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RADV Enables Zero vRAM Option For All Games With VKD3D

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  • RADV Enables Zero vRAM Option For All Games With VKD3D

    Phoronix: RADV Enables Zero vRAM Option For All Games With VKD3D

    Mesa's Radeon "RADV" Vulkan driver is now enabling the "zero vRAM" option for all VKD3D games -- Direct3D 12 titles running on Steam Play / Wine with this D3D12 to Vulkan layer -- in order to workaround various rendering bugs...

    http://www.phoronix.com/scan.php?pag...ero-vRAM-VKD3D

  • #2
    Citing myself from elsewhere:
    Originally posted by aufkrawall View Post
    Can anybody qualified please shed light on whether D3D12 -> Vulkan mapping can happen without any additional shader compile stutter?

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    • #3
      AFAIK Doom Eternal uses a Vulkan renderer, not DX12.

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      • #4
        Originally posted by spykes View Post
        AFAIK Doom Eternal uses a Vulkan renderer, not DX12.
        Looking at the patch, it does not add it for Doom Eternal as that was already there. I think that's miswording in the article.

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        • #5
          The default value for clearing the depth-buffer is 1.0 instead of zero - at least in OpenGL (mesa issue 2937), I am not sure about Vulkan or DX12. Zeroing allocated memory might not resolve depth-buffer-related issues (if such issues happen to exist in VKD3D).

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          • #6
            Originally posted by aufkrawall View Post
            Can D3D12 -> Vulkan mapping can happen without any additional shader compile stutter
            Not an expert, but it depends. Even pure Vulkan can stutter because you can generate shaders at runtime as needed, and though the source code of the shader is precompiled, there's a lot more stuff you have to do at runtime for a shader to be ready to use by the app (that's why Vulkan has the concept of a shader cache). Also, Vulkan might depend on certain extensions to be on feature parity with a certain version of D3D12. It can also depend on the quality of the translation layer between Vulkan and D3D12. So there's many variables involved.

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            • #7
              Originally posted by atomsymbol View Post
              The default value for clearing the depth-buffer is 1.0 instead of zero - at least in OpenGL (mesa issue 2937), I am not sure about Vulkan or DX12. Zeroing allocated memory might not resolve depth-buffer-related issues (if such issues happen to exist in VKD3D).
              The thing is a little bit tricky if you're dealing with raw memory value. iirc z buffer commonly stores 1/z instead of the raw z value for performance and precision (https://developer.nvidia.com/content...ion-visualized). So clearing the buffer with zero would give you the right result (initial z = infinite or far plane).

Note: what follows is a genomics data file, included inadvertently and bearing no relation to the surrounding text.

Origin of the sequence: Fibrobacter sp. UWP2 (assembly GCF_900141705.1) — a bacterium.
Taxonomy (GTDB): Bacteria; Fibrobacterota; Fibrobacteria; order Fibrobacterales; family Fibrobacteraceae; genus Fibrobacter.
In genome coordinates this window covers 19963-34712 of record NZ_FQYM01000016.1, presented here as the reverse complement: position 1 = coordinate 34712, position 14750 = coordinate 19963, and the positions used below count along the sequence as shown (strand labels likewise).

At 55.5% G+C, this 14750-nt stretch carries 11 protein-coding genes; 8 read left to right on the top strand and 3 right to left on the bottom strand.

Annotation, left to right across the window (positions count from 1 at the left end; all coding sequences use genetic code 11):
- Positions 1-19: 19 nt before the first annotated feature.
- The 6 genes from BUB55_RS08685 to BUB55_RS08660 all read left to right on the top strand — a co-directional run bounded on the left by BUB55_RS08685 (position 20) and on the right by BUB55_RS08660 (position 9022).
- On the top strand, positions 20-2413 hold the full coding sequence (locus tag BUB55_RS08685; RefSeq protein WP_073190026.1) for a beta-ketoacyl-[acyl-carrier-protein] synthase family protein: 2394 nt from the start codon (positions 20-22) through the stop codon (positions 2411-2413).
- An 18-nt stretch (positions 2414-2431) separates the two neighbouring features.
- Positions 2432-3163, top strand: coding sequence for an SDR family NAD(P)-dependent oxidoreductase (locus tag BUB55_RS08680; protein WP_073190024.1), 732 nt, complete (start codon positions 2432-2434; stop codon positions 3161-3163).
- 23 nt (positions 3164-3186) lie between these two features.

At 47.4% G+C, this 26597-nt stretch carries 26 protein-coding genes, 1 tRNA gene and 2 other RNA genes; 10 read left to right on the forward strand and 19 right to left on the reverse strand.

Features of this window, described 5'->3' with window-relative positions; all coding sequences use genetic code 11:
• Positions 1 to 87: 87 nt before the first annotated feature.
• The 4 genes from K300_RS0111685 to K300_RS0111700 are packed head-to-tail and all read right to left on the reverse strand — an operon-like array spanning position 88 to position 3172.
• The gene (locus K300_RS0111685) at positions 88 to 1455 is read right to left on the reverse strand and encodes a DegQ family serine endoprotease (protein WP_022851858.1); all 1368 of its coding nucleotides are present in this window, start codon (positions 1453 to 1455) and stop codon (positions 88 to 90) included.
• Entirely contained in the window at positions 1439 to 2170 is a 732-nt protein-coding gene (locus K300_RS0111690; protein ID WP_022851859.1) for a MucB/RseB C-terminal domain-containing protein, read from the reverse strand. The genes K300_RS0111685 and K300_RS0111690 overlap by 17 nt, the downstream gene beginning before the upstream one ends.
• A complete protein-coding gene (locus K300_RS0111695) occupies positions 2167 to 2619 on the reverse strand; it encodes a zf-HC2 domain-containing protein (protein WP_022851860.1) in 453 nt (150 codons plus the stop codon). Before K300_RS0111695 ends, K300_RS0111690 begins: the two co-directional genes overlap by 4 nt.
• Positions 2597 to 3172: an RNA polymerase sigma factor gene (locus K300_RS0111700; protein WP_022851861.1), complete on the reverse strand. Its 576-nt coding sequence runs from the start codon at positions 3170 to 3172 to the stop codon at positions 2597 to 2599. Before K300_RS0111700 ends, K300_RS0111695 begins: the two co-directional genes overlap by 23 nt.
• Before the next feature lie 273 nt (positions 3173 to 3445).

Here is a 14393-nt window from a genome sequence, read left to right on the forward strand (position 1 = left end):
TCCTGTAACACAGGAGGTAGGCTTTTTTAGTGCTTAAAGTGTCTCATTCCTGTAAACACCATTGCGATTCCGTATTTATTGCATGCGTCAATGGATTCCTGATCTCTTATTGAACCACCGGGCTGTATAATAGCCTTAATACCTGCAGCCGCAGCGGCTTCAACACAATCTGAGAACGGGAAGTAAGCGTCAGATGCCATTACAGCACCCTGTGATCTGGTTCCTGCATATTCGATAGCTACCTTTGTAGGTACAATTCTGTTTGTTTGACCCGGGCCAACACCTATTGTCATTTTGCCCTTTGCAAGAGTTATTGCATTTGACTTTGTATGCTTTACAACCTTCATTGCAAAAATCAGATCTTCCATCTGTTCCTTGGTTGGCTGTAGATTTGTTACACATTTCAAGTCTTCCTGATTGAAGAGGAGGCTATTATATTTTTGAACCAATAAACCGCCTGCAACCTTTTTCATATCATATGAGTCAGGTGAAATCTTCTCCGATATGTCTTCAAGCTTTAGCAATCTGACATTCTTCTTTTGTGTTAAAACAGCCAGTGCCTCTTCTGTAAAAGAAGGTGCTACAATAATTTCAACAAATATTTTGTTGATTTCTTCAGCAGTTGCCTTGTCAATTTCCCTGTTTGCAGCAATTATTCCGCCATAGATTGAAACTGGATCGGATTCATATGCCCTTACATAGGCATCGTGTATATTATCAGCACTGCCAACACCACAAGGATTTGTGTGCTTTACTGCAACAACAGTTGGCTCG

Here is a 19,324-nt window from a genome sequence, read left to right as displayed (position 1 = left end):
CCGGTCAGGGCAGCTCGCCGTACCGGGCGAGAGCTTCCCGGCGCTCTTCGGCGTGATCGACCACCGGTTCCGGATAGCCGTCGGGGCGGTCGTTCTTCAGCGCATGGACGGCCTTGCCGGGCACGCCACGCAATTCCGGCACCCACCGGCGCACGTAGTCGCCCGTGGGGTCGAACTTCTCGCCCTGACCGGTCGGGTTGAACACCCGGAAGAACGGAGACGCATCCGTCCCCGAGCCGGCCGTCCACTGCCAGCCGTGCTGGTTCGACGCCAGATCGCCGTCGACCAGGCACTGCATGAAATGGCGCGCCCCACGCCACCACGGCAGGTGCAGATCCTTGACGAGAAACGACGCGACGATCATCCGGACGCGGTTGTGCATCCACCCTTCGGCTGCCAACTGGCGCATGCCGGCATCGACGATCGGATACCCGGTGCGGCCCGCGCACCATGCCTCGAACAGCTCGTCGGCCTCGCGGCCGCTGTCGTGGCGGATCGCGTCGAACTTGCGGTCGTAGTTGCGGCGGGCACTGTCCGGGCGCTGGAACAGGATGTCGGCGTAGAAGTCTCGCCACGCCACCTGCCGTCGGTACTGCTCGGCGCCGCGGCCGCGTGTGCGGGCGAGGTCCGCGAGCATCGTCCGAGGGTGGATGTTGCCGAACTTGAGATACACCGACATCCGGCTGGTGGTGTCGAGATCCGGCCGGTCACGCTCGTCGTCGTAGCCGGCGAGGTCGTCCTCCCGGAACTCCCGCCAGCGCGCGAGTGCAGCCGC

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              • #8
                Originally posted by atomsymbol View Post
                The default value for clearing the depth-buffer is 1.0 instead of zero - at least in OpenGL (mesa issue 2937), I am not sure about Vulkan or DX12. Zeroing allocated memory might not resolve depth-buffer-related issues (if such issues happen to exist in VKD3D).
                Well, this isn't workaround isn't for clearing, it's for the inital data in newly allocated vram. That vram is always zero allocated in D3D12 is implementation detail on windows but apparently game developers don't care. Now with that radv patch the behavior is exactly like on windows and the "broken" games run fine.

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                • #9
                  So using uninitialized VRAM is allowed in graphics APIs? No wonder all games are trash.

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                  • #10
                    Originally posted by angrypie View Post
                    So using uninitialized VRAM is allowed in graphics APIs? No wonder all games are trash.
                    Of course it's allowed. There's no reason at all for it not to be, and your comment is simply ignorant trash, to use your phrasing.

                    What IS surprising is that this is actually causing problems, with the buffer data not being overwritten reliably. But if devs CAN expect buffers to have been pre-cleared by D3D12, regardless of whether that's "an implementation detail" rather than part of the spec or not (because if the nvidia driver does it, AMD and Intel have no choice but to follow along, or users will blame their drivers rather than the game devs) then yeah - stupid and unnecessary though this hack fundamentally is, it's needed, and thus it's good to have from an end-user perspective despite that.

                    I think the more interesting aspect to consider here though is the potential for optimisation by clearing chunks of vram with idle shaders so that the next frame's allocations can be satisfied by regions that are alredy zeroed out. Given the density of modern shaders I doubt it would be a significant speedup, but it would very likely be a measurable one.
                    Last edited by arQon; 06-03-2020, 08:16 PM.

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